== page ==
Shorthill, R. W.; Marov, M. Ia.; McDonnell, J. A. M.

351

Planetary Image Atlas  

NSDL National Science Digital Library

Provided by NASA's Jet Propulsion Lab and the Planetary Data System, this site is designed to eventually serve as a single interface for searching, displaying, and downloading images and data from a number of planetary missions. In the meantime, the site acts as a portal to the older individual mission collections. These include Galileo, Mars Pathfinder, Viking Lander, Viking Orbiter, Magellan, and Clementine. The site and the data featured are meant primarily for scientists in related fields, but a number of images and mosaics that are available may interest non-specialists.

352

The NASA astrobiology program.  

PubMed

The new discipline of astrobiology addresses fundamental questions about life in the universe: "Where did we come from?" "Are we alone in the universe?" "What is our future beyond the Earth?" Developing capabilities in biotechnology, informatics, and space exploration provide new tools to address these old questions. The U.S. National Aeronautics and Space Administration (NASA) has encouraged this new discipline by organizing workshops and technical meetings, establishing a NASA Astrobiology Institute, providing research funds to individual investigators, ensuring that astrobiology goals are incorporated in NASA flight missions, and initiating a program of public outreach and education. Much of the initial effort by NASA and the research community was focused on determining the technical content of astrobiology. This paper discusses the initial answer to the question "What is astrobiology?" as described in the NASA Astrobiology Roadmap. PMID:12448992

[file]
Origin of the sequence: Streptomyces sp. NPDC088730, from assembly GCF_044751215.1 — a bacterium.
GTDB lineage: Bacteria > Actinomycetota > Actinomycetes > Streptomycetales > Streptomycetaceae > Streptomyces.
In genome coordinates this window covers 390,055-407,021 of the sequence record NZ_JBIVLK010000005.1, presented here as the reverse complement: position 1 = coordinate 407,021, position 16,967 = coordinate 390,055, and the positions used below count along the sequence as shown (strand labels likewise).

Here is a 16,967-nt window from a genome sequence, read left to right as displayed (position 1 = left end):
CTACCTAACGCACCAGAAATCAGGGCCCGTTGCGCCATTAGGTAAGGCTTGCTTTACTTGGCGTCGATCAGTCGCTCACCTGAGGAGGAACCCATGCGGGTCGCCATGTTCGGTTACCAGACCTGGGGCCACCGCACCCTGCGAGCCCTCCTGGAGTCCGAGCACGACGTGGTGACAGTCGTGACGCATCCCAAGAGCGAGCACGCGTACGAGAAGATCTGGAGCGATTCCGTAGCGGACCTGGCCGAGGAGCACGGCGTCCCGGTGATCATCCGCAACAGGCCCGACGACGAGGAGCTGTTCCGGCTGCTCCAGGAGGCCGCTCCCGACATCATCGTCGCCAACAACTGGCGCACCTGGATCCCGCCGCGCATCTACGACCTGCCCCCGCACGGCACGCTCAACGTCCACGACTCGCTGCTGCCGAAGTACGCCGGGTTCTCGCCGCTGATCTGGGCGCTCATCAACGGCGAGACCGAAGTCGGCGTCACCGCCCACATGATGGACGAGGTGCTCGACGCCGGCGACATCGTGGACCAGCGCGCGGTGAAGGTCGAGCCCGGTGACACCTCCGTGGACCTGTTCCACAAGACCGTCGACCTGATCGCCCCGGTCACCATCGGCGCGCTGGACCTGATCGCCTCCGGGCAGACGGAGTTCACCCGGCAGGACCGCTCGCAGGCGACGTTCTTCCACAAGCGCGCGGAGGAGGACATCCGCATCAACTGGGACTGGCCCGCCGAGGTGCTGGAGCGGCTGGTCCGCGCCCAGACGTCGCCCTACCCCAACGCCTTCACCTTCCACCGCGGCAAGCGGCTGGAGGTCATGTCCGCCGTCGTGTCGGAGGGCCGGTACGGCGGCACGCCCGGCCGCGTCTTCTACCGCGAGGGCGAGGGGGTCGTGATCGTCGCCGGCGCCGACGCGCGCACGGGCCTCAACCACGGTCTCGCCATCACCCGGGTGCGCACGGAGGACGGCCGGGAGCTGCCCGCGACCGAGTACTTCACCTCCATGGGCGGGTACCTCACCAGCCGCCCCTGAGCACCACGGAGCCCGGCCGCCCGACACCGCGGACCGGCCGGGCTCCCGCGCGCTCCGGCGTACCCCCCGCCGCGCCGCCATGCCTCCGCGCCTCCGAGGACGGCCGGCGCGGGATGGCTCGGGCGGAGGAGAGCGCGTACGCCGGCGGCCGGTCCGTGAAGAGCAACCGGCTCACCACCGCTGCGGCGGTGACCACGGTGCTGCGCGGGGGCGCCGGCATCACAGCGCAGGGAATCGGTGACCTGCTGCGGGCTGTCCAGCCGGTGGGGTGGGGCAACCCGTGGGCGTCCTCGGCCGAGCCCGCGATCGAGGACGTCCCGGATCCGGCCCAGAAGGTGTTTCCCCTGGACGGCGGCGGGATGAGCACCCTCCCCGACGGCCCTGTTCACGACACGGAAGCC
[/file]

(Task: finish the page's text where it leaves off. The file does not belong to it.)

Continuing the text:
Morrison, D

2001-01-01

353

In-situ exploration of planetary upper atmospheres with balloons ejected from sounding rockets and space probes  

Microsoft Academic Search